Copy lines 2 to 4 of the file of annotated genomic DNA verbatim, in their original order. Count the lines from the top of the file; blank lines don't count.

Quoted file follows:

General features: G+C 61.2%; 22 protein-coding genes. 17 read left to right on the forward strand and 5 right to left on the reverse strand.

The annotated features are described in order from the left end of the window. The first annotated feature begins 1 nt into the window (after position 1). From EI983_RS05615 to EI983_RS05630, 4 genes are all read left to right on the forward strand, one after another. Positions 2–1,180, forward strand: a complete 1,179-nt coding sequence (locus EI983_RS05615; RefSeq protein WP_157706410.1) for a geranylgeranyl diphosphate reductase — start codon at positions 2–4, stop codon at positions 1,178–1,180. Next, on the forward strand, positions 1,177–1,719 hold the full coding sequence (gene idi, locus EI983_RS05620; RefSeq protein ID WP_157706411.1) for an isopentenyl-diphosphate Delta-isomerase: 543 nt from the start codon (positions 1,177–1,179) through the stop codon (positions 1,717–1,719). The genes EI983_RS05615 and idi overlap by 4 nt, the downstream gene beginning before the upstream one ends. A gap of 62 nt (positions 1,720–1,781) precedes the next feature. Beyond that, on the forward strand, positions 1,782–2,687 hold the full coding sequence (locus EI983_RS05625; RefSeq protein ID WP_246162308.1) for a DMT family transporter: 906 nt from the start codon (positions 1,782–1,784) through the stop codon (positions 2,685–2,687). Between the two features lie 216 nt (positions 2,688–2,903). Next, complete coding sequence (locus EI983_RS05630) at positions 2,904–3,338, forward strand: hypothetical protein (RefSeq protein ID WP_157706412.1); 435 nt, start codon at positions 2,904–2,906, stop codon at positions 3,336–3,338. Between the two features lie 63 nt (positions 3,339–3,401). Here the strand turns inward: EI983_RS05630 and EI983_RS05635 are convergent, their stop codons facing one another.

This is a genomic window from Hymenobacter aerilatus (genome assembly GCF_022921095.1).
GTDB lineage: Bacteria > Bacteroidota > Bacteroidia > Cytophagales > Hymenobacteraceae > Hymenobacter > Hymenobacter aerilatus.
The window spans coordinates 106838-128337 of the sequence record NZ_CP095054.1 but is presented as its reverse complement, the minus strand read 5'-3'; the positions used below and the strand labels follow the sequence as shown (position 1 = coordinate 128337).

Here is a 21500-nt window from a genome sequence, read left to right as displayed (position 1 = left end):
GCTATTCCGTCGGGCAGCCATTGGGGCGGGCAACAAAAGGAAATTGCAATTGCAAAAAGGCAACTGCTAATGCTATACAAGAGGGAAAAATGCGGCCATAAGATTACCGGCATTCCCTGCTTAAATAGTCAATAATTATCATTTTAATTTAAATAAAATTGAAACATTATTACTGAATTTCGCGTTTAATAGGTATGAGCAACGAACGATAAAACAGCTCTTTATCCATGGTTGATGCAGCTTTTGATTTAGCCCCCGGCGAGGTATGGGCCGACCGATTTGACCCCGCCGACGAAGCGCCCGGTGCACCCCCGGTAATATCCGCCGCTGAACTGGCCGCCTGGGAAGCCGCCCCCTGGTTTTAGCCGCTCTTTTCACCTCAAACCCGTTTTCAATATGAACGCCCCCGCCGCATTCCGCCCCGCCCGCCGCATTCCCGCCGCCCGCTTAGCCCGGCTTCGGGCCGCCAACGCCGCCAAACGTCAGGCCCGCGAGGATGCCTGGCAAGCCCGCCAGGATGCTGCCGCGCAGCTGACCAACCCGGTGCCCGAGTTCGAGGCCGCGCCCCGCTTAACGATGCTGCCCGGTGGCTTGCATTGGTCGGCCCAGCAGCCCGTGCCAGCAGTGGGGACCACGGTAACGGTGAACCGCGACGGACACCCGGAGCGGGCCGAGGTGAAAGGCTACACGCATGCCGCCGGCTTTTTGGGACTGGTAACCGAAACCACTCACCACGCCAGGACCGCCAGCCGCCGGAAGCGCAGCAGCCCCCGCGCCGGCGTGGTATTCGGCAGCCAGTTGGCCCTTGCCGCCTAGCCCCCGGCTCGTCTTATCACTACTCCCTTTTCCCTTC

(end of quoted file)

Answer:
The annotated features are described in order from the left end of the window. The first annotated feature begins 1 nt into the window (after position 1). From EI983_RS05615 to EI983_RS05630, 4 genes are all read left to right on the forward strand, one after another. Positions 2–1,180, forward strand: a complete 1,179-nt coding sequence (locus EI983_RS05615; RefSeq protein WP_157706410.1) for a geranylgeranyl diphosphate reductase — start codon at positions 2–4, stop codon at positions 1,178–1,180. Next, on the forward strand, positions 1,177–1,719 hold the full coding sequence (gene idi, locus EI983_RS05620; RefSeq protein ID WP_157706411.1) for an isopentenyl-diphosphate Delta-isomerase: 543 nt from the start codon (positions 1,177–1,179) through the stop codon (positions 1,717–1,719). The genes EI983_RS05615 and idi overlap by 4 nt, the downstream gene beginning before the upstream one ends. A gap of 62 nt (positions 1,720–1,781) precedes the next feature. Beyond that, on the forward strand, positions 1,782–2,687 hold the full coding sequence (locus EI983_RS05625; RefSeq protein ID WP_246162308.1) for a DMT family transporter: 906 nt from the start codon (positions 1,782–1,784) through the stop codon (positions 2,685–2,687). Between the two features lie 216 nt (positions 2,688–2,903). Next, complete coding sequence (locus EI983_RS05630) at positions 2,904–3,338, forward strand: hypothetical protein (RefSeq protein ID WP_157706412.1); 435 nt, start codon at positions 2,904–2,906, stop codon at positions 3,336–3,338. Between the two features lie 63 nt (positions 3,339–3,401). Here the strand turns inward: EI983_RS05630 and EI983_RS05635 are convergent, their stop codons facing one another.

This is a genomic window from Hymenobacter aerilatus (genome assembly GCF_022921095.1).
GTDB lineage: Bacteria > Bacteroidota > Bacteroidia > Cytophagales > Hymenobacteraceae > Hymenobacter > Hymenobacter aerilatus.